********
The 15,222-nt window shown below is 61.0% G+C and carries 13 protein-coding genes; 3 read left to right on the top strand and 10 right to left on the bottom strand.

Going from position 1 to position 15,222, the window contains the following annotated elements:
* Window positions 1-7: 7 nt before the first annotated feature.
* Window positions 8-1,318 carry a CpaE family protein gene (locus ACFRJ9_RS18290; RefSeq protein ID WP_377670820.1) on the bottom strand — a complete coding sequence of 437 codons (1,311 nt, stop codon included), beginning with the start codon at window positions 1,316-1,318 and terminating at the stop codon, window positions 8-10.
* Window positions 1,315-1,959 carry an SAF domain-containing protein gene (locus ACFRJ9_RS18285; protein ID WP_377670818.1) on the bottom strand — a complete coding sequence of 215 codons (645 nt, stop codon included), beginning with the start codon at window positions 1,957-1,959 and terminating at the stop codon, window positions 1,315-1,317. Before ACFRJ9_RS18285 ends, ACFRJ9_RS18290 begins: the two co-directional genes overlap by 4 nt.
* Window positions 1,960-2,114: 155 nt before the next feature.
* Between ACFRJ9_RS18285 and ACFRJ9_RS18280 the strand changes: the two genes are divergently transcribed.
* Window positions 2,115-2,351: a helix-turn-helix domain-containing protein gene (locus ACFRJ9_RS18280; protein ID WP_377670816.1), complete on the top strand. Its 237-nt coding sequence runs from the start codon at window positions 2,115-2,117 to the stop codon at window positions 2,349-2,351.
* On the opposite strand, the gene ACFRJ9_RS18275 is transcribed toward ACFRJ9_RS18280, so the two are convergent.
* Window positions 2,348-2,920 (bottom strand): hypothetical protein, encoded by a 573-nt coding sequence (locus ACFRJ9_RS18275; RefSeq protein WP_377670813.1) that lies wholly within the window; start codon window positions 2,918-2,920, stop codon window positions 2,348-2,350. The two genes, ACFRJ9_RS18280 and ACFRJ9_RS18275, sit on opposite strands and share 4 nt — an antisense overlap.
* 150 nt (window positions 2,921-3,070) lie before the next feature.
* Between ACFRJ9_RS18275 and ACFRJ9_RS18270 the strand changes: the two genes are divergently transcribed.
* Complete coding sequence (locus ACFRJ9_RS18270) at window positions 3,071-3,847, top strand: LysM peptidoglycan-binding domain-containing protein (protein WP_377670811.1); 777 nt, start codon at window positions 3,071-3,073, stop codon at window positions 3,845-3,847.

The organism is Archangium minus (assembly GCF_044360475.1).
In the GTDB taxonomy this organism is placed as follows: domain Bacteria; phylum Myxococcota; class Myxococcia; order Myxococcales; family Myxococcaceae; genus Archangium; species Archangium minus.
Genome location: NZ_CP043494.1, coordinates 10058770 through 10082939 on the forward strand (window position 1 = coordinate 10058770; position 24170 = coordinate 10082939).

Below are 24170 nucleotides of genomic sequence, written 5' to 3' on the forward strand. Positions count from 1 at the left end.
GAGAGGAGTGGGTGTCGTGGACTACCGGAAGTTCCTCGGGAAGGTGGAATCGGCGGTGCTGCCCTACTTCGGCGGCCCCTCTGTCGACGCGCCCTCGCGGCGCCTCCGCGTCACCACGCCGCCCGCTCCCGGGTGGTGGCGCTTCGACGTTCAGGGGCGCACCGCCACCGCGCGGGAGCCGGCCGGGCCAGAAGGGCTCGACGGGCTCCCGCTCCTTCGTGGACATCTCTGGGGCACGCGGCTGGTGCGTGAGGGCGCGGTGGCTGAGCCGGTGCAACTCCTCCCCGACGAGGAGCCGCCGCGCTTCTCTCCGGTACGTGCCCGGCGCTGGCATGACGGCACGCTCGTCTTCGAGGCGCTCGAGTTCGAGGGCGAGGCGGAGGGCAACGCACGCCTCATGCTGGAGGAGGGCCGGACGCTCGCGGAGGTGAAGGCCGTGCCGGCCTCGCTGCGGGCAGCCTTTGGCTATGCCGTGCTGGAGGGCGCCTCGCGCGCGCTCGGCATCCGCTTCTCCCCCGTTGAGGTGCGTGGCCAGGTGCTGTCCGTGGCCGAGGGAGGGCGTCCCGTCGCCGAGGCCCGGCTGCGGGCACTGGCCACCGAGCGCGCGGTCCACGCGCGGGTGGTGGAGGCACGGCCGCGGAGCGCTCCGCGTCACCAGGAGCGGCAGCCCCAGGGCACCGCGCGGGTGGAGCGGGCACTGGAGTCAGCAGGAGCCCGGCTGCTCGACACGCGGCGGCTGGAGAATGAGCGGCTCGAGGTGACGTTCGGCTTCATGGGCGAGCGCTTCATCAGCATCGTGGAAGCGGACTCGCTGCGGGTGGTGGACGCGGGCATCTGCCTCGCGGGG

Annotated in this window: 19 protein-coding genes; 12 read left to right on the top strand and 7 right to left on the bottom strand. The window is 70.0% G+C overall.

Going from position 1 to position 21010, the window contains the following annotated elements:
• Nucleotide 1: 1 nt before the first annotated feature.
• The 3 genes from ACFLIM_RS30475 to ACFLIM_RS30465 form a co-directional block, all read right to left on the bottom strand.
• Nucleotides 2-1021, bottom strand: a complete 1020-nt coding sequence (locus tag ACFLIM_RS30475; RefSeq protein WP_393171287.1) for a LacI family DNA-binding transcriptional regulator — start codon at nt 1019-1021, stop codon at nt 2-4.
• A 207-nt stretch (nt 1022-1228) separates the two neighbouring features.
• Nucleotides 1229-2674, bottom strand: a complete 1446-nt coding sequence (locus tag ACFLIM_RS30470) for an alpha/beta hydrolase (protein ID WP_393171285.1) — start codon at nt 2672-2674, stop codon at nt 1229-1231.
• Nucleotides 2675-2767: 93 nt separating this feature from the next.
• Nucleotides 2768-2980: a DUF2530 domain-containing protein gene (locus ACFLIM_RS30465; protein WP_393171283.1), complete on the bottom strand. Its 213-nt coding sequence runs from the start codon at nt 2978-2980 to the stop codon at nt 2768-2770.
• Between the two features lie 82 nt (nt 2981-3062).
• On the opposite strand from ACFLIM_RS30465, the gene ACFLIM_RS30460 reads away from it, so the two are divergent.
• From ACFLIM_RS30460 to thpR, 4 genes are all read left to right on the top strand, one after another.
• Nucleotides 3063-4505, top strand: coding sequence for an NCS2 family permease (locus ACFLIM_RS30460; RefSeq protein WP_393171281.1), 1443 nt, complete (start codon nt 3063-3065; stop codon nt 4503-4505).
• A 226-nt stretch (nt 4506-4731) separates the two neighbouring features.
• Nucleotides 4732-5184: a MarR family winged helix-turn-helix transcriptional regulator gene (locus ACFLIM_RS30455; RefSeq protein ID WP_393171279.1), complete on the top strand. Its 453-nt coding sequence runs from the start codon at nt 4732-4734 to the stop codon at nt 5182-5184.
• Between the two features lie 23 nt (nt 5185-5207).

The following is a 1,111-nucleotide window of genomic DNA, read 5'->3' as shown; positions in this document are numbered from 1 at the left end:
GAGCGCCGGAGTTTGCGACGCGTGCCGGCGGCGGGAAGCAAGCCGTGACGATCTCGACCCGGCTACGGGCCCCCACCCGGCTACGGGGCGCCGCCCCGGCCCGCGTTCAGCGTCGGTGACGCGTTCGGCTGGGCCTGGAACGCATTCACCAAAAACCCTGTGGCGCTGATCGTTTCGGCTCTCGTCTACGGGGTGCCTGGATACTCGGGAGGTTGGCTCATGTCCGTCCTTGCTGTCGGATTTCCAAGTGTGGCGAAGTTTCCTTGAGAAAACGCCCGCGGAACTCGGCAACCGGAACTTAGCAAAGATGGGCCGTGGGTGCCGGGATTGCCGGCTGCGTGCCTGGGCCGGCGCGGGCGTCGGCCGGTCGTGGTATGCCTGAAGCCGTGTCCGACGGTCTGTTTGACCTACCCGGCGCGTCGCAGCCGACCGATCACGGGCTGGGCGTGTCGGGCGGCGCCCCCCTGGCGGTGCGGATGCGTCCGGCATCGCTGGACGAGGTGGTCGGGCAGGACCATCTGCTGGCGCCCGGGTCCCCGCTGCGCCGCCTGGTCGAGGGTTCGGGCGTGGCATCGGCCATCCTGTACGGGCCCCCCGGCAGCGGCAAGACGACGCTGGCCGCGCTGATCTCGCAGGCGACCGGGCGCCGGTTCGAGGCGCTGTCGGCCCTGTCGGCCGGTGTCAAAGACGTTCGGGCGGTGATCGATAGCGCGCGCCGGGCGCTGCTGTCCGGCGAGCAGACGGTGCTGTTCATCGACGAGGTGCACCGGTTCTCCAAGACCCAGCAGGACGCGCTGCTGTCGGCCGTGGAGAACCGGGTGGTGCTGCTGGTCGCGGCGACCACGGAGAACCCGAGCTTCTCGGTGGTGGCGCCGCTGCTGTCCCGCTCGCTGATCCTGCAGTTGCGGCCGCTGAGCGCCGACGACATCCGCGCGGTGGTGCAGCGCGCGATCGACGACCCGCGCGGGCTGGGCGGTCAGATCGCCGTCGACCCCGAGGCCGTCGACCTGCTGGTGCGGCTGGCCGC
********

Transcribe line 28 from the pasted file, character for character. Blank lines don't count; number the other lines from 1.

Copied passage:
• Between the two features lie 82 nt (nt 2981-3062).